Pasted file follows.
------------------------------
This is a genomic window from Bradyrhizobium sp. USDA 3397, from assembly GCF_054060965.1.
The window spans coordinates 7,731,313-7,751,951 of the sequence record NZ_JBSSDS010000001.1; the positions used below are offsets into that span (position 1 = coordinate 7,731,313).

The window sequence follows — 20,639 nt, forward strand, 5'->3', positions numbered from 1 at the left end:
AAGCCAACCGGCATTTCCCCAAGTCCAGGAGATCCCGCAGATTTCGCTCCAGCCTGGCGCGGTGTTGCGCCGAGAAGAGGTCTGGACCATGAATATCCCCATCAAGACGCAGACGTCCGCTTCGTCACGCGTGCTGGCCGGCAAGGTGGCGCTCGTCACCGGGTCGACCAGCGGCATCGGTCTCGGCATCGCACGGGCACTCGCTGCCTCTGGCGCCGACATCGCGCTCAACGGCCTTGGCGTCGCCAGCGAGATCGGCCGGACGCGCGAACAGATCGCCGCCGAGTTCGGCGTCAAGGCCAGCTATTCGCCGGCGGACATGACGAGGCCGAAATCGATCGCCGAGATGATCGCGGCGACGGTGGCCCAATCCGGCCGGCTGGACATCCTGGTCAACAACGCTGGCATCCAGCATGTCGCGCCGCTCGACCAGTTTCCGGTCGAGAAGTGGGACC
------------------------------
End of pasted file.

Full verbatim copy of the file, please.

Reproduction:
This is a genomic window from Bradyrhizobium sp. USDA 3397, from assembly GCF_054060965.1.
The window spans coordinates 7,731,313-7,751,951 of the sequence record NZ_JBSSDS010000001.1; the positions used below are offsets into that span (position 1 = coordinate 7,731,313).

The window sequence follows — 20,639 nt, forward strand, 5'->3', positions numbered from 1 at the left end:
AAGCCAACCGGCATTTCCCCAAGTCCAGGAGATCCCGCAGATTTCGCTCCAGCCTGGCGCGGTGTTGCGCCGAGAAGAGGTCTGGACCATGAATATCCCCATCAAGACGCAGACGTCCGCTTCGTCACGCGTGCTGGCCGGCAAGGTGGCGCTCGTCACCGGGTCGACCAGCGGCATCGGTCTCGGCATCGCACGGGCACTCGCTGCCTCTGGCGCCGACATCGCGCTCAACGGCCTTGGCGTCGCCAGCGAGATCGGCCGGACGCGCGAACAGATCGCCGCCGAGTTCGGCGTCAAGGCCAGCTATTCGCCGGCGGACATGACGAGGCCGAAATCGATCGCCGAGATGATCGCGGCGACGGTGGCCCAATCCGGCCGGCTGGACATCCTGGTCAACAACGCTGGCATCCAGCATGTCGCGCCGCTCGACCAGTTTCCGGTCGAGAAGTGGGACC